A selective medium for the isolation of Microbacterium species in oral cavities

Osamu Tsuzukibashi, Satoshi Uchibori, Taira Kobayashi, Masanori Saito, Koji Umezawa, Mitsuhiro Ohta, Noriko Shinozaki-Kuwahara

Research output: Contribution to journalArticlepeer-review

6 Citations (Scopus)


The genus Microbacterium has been isolated from the environment, dairy goods, and human clinical specimens. Although, in our previous studies, some Microbacterium species were infrequently detected in oral samples collected from humans, there is currently no report that these organisms, which are capable of causing serious systemic infections, were isolated from the human oral cavity. The aim of the present study was to develop a selective medium to isolate the representative Microbacterium species most frequently detected in human clinical specimens, and reveal the distribution of individual Microbacterium species in the oral cavity. The growth recoveries of representative Microbacterium species on the selective medium, designated as MSM, were sufficient. Moreover, the growth of other representative oral bacteria was markedly inhibited on the selective medium. The proportion of Microbacterium species in the saliva samples of 60 subjects, 20 of whom were removable denture wearers, was then examined. The proportion of these organisms was also examined in environmental samples obtained by swabbing 20 washstands. PCR primers were designed for representative Microbacterium species. The genus Microbacterium was detected in 45% of the saliva and denture plaque samples collected from the twenty removable denture wearers, but was absent in the saliva of the forty non-denture wearers. On the other hand, these organisms were detected in all environmental samples. The genus Microbacterium accounted for 0.00003%, 0.0001%, and 12.6% of the total cultivable bacteria number on the BHI medium in the saliva and denture plaque samples of removable denture wearers and in the environmental samples, respectively. The most predominant Microbacterium species in all positive samples was Microbacterium oxydans. These results indicated that the genus Microbacterium was not a part of the normal flora in the human oral cavity, except for subjects wearing dentures that were contaminated by the environment, and the selective medium, designated as MSM, was useful for isolating Microbacterium species, which are frequently encountered in human clinical specimens, from the various samples.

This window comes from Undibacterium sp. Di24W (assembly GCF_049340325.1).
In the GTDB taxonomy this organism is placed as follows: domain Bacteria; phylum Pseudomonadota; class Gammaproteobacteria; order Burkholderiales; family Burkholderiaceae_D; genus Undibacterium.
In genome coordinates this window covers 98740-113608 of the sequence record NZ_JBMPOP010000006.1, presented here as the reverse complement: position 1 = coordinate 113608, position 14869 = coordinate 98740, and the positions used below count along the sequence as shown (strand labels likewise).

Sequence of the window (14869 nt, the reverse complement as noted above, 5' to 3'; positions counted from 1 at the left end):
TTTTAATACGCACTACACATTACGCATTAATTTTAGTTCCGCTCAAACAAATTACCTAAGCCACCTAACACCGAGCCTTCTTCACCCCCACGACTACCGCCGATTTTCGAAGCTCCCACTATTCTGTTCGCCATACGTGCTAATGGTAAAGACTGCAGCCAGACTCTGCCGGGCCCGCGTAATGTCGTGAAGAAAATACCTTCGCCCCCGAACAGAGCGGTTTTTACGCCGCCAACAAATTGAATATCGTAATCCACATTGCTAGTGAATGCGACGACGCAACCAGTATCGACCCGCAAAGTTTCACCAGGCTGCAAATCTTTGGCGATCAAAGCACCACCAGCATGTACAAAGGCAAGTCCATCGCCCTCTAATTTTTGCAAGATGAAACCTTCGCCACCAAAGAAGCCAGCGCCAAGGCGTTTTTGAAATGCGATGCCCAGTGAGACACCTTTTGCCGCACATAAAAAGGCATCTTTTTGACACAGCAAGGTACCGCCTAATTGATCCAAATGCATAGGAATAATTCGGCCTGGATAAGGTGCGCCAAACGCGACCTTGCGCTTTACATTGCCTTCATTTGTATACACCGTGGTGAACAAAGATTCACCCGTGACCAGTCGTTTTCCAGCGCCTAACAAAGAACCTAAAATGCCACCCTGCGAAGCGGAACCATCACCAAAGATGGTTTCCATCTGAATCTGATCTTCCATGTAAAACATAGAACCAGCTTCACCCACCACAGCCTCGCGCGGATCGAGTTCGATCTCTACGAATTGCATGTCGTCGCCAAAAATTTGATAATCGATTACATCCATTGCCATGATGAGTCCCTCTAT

Original languageEnglish
Pages (from-to)60-65
Number of pages6
JournalJournal of Microbiological Methods
Publication statusPublished - 1 Sept 2015


  • Genus Microbacterium
  • Oral cavity
  • Selective medium


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